Narrative Interventions Conference Schedule

The conference is fast approaching and we now have a schedule of the day’s events.  You’ll find below a PDF file containing all the pertinent information about Friday’s Welcome night along with a list of panels for Saturday, complete with paper abstracts.

We’ll be starting bright and early at 9:00 (registration for panelists begins at 8:30) Two morning panels will be followed by a lunch of sandwiches and salads; we’ll pick things up in the afternoon with two more panels before the keynote address at 5:00.

There are still spaces available for Friday evening’s Indigenous Walking Tour with Jamie Koebel. Those interested can RSVP at We will be meeting at 6pm on the corner of Elgin Street and Lisgar Stree by the Human Rights Monument. Cost: $15

Narrative Interventions Information Package


Dr. Charmaine Nelson: Narrative Interventions Keynote Speaker

Keynote Address:

Dr. Charmaine Nelson, Associate Professor of Art History, Department of Art History and Communication Studies, McGill University

March 5th, 5:00 – 6:00pm, Dunton Tower 2017

Title of Address:

“She got out of a garret window by the help of a ladder”: Examining the Representation of Enslaved African Females in the Art and Fugitive Slave Advertisements of Eighteenth- and Nineteenth-Century Canada and Jamaica.


Within the context of Trans Atlantic Slavery, the term Negro/black, prolifically used to signify people of African descent, also became conflated with the legal status of the slave. However, the term as a colonial imposition, homogenized a population, which was extremely diverse in terms of ethnicity, birth origins, language, cultural practice, and social custom. This lecture seeks to understand the process of creolization for the enslaved in a temperate (Canadian) and tropical (Jamaican) slave colony and will ask how enslaved Africans became African-Canadian and African-Jamaican respectively. Beginning with the premise that fugitive slave advertisements were “portraits” (although extremely dubious ones) of the enslaved, this lecture combines an art historical examination of late eighteenth- and early nineteenth-century fugitive slave advertisements with genre studies (images of human activity) of black slaves to begin to recuperate the ethnicity, regional origins, individuality, and humanity of enslaved blacks and to examine the process and visual representation of creolization within the Trans Atlantic context of (British) Canada and Jamaica. Since fugitive slaves were more likely to be males, the advertisements shed less light on the lives of enslaved African females. However, I shall begin to excavate information about the identities, experiences, representation, and cultural practices of enslaved black females in Nova Scotia and Quebec.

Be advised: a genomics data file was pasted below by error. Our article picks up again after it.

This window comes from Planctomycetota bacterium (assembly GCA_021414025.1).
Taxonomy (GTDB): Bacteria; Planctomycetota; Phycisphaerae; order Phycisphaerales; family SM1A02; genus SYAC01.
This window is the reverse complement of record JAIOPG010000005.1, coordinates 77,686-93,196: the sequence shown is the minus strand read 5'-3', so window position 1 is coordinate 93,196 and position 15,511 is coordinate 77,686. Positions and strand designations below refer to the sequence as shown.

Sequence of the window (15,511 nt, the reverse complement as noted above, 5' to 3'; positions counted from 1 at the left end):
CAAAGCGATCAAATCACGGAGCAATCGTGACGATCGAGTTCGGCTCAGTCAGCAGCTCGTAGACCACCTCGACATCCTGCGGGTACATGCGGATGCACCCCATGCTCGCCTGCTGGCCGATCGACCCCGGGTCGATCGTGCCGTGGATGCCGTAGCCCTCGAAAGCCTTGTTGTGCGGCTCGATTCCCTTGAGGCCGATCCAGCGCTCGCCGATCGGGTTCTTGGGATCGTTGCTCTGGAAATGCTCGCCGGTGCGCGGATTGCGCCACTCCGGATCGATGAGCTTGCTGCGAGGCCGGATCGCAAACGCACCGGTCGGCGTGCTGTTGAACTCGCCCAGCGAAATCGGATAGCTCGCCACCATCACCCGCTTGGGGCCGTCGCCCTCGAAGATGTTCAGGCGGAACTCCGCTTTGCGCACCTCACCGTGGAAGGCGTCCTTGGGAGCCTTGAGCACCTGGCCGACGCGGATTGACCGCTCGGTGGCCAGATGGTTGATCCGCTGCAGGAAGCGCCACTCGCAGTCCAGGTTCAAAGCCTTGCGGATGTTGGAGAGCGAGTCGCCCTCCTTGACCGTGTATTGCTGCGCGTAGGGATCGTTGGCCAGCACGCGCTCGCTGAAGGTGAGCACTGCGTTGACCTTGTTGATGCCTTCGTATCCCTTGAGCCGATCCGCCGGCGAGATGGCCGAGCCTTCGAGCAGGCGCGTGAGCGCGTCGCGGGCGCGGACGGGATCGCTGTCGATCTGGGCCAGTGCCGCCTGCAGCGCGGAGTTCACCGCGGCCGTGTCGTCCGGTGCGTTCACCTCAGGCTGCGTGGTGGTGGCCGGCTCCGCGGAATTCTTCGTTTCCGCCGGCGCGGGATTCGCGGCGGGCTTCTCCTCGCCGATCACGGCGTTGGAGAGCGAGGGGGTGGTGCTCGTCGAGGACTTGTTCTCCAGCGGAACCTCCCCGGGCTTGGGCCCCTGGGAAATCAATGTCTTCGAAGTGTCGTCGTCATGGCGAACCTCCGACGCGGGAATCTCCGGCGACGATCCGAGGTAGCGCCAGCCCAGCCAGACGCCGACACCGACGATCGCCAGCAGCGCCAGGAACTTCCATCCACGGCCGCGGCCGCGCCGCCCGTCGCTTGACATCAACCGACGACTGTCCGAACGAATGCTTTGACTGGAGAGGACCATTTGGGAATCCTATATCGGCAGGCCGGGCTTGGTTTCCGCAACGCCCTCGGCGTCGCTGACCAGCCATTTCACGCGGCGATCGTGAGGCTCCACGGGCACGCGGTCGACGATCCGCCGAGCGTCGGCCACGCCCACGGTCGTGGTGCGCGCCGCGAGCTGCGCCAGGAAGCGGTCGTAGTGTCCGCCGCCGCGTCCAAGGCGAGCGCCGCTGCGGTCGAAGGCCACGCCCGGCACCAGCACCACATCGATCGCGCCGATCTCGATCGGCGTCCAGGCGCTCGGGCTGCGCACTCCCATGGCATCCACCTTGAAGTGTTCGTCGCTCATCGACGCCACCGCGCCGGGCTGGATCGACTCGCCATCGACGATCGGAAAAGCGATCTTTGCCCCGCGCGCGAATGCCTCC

Information about our Keynote Speaker:

 Dr. Charmaine Nelson, Associate Professor of Art History, Department of Art History and Communication Studies, McGill University (Montreal, CANADA),

Charmaine Nelson is an Associate Professor of Art History at McGill University (Montreal). Her research and teaching interests include postcolonial and black feminist scholarship, Trans Atlantic Slavery Studies, and Black Diaspora Studies. Her scholarship examines Canadian, American, European, and Caribbean art and visual culture. She has made ground breaking contributions to the fields of the Visual Culture of Slavery, Race and 3 Representation, and Black Canadian Studies. Her research and teaching explore various genres of so-called high, low, and popular art forms including TV, film, photography, prints, sculpture, dress, portraiture, still life, nudes, and landscape art. Nelson has published five books including the co-edited volume Racism Eh?: A Critical Inter-Disciplinary Anthology of Race and Racism in Canada (2004), the edited volumes Ebony Roots, Northern Soil: Perspectives on Blackness in Canada (2010) and Legacies Denied: Unearthing the Visual Culture of Canadian Slavery (2013) and two single-authored books entitled The Color of Stone: Sculpting the Black Female Subject in

Nineteenth-Century America (2007), and Representing the Black Female Subject in Western Art (2010). Her sixth book Slavery, Geography, and Empire in Nineteenth-Century Marine Landscapes of Montreal and Jamaica (Ashgate Publishing UK, forthcoming 2016) delivers one of the first Slavery Studies books to juxtapose temperate and tropical slavery and the first such comparative work in Art History. Her seventh book, Towards an African-Canadian Art History: Art, Memory, and Resistance (forthcoming 2016), includes chapters on the representation of black subjects in Canadian art and black Canadian artists from the eighteenth century to the present. It will be the first book to formalize the field of African Canadian Art History. Nelson has held several prestigious fellowships and appointments including a Caird Senior Research Fellowship,